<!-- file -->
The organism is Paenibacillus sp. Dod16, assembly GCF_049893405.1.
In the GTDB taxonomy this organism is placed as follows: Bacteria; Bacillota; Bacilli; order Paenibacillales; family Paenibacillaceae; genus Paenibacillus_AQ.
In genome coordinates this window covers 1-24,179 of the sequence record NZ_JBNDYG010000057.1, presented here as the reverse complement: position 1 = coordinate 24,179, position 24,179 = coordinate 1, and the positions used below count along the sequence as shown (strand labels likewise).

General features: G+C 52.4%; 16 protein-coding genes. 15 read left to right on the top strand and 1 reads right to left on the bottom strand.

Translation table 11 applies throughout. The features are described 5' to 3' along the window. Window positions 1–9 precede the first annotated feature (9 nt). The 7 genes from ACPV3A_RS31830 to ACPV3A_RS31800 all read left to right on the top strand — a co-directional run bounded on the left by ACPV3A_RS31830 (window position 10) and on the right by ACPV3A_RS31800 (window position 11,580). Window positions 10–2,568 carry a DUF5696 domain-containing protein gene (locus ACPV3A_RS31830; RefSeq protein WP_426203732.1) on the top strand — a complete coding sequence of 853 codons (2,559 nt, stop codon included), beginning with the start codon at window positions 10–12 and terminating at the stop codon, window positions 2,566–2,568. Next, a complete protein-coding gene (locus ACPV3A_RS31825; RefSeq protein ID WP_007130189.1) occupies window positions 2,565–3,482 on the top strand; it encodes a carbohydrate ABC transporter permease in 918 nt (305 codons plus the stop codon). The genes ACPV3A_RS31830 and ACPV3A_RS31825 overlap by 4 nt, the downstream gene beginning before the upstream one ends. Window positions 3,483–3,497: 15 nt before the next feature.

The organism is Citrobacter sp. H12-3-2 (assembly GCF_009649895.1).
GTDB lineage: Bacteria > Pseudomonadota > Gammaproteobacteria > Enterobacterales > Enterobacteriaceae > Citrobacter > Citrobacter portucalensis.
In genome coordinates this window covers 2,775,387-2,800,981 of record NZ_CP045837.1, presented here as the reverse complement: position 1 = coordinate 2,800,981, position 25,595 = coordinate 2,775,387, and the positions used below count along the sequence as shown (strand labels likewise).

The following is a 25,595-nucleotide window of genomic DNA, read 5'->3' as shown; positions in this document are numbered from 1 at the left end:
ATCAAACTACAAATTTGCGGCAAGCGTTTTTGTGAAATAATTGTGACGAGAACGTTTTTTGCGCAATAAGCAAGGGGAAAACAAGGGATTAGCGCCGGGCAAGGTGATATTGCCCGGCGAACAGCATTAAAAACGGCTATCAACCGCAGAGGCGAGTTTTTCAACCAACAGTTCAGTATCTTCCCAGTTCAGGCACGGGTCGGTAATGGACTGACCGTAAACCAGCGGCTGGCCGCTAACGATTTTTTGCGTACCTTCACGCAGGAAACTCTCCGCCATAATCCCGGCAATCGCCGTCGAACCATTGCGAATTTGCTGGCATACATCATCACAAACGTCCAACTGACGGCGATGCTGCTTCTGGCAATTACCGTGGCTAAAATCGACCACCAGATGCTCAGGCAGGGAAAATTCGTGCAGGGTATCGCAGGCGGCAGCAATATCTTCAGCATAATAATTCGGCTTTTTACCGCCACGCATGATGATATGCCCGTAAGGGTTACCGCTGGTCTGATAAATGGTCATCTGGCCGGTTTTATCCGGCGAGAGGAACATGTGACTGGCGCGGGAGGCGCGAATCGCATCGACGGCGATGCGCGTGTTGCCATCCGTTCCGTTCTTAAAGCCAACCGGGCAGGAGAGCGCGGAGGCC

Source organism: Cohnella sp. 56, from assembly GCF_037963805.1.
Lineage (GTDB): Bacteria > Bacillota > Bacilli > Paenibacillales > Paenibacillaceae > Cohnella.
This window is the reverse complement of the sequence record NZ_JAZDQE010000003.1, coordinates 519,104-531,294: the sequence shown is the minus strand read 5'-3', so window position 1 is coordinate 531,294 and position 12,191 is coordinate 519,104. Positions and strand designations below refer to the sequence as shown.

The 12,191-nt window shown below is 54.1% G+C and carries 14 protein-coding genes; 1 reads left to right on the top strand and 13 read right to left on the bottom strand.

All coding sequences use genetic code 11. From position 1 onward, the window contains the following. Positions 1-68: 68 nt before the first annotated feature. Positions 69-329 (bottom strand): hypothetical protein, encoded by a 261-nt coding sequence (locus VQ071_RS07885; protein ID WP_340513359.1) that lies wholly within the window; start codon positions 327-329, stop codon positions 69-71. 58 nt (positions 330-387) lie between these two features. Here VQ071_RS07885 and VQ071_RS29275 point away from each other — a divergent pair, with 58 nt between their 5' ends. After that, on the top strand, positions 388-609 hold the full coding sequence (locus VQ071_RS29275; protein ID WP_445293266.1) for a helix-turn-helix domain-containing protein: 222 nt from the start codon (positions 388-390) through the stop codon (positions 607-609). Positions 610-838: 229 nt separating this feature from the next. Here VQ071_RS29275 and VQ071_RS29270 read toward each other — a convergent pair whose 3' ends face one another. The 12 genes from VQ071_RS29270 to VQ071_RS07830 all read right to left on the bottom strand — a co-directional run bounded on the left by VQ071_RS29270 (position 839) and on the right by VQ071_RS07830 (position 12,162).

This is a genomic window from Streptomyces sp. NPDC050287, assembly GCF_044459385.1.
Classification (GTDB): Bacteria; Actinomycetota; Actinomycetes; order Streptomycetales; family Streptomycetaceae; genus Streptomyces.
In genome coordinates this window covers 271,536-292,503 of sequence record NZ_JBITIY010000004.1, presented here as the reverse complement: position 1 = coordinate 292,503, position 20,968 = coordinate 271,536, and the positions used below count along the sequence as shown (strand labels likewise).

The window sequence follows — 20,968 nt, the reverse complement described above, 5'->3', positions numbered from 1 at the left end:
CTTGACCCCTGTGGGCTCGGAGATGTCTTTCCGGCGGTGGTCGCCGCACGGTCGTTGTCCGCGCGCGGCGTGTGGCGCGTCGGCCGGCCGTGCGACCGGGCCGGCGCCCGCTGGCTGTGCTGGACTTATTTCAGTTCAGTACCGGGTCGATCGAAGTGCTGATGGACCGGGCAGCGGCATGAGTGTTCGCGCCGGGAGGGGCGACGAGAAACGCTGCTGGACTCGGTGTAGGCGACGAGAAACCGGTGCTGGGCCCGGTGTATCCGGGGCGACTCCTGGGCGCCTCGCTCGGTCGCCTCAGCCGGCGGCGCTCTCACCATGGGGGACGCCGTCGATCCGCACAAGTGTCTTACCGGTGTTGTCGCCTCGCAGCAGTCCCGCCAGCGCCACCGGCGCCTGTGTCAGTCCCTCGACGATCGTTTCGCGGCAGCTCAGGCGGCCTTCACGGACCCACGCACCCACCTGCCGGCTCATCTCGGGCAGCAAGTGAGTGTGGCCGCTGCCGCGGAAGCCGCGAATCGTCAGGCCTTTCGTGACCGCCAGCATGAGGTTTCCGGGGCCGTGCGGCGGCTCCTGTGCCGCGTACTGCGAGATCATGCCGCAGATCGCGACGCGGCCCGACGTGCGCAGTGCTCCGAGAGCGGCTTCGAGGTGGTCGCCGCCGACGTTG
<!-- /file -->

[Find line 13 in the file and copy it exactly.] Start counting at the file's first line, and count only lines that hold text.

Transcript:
This window is the reverse complement of the sequence record NZ_JAZDQE010000003.1, coordinates 519,104-531,294: the sequence shown is the minus strand read 5'-3', so window position 1 is coordinate 531,294 and position 12,191 is coordinate 519,104. Positions and strand designations below refer to the sequence as shown.